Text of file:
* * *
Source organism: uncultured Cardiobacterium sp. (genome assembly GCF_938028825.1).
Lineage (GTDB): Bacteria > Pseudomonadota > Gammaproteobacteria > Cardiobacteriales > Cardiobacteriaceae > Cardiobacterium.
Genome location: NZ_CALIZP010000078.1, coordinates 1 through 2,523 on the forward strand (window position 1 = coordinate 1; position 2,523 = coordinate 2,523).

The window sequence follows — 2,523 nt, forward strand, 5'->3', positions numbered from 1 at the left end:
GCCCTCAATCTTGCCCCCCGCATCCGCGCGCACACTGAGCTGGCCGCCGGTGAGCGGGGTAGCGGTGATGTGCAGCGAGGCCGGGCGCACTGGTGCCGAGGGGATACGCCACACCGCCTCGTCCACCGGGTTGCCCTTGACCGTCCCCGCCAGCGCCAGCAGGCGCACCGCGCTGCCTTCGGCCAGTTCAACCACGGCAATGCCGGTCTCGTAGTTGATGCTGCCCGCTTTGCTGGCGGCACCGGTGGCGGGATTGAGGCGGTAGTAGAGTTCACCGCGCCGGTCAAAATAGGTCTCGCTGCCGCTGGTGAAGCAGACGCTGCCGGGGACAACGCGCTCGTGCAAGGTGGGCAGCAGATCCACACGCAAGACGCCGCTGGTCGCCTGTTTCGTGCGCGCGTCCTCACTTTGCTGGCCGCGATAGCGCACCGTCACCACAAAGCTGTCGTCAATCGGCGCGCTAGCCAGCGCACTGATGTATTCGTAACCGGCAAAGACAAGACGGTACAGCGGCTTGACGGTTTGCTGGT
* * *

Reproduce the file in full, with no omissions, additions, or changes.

Source organism: uncultured Cardiobacterium sp. (genome assembly GCF_938028825.1).
Lineage (GTDB): Bacteria > Pseudomonadota > Gammaproteobacteria > Cardiobacteriales > Cardiobacteriaceae > Cardiobacterium.
Genome location: NZ_CALIZP010000078.1, coordinates 1 through 2,523 on the forward strand (window position 1 = coordinate 1; position 2,523 = coordinate 2,523).

The window sequence follows — 2,523 nt, forward strand, 5'->3', positions numbered from 1 at the left end:
GCCCTCAATCTTGCCCCCCGCATCCGCGCGCACACTGAGCTGGCCGCCGGTGAGCGGGGTAGCGGTGATGTGCAGCGAGGCCGGGCGCACTGGTGCCGAGGGGATACGCCACACCGCCTCGTCCACCGGGTTGCCCTTGACCGTCCCCGCCAGCGCCAGCAGGCGCACCGCGCTGCCTTCGGCCAGTTCAACCACGGCAATGCCGGTCTCGTAGTTGATGCTGCCCGCTTTGCTGGCGGCACCGGTGGCGGGATTGAGGCGGTAGTAGAGTTCACCGCGCCGGTCAAAATAGGTCTCGCTGCCGCTGGTGAAGCAGACGCTGCCGGGGACAACGCGCTCGTGCAAGGTGGGCAGCAGATCCACACGCAAGACGCCGCTGGTCGCCTGTTTCGTGCGCGCGTCCTCACTTTGCTGGCCGCGATAGCGCACCGTCACCACAAAGCTGTCGTCAATCGGCGCGCTAGCCAGCGCACTGATGTATTCGTAACCGGCAAAGACAAGACGGTACAGCGGCTTGACGGTTTGCTGGT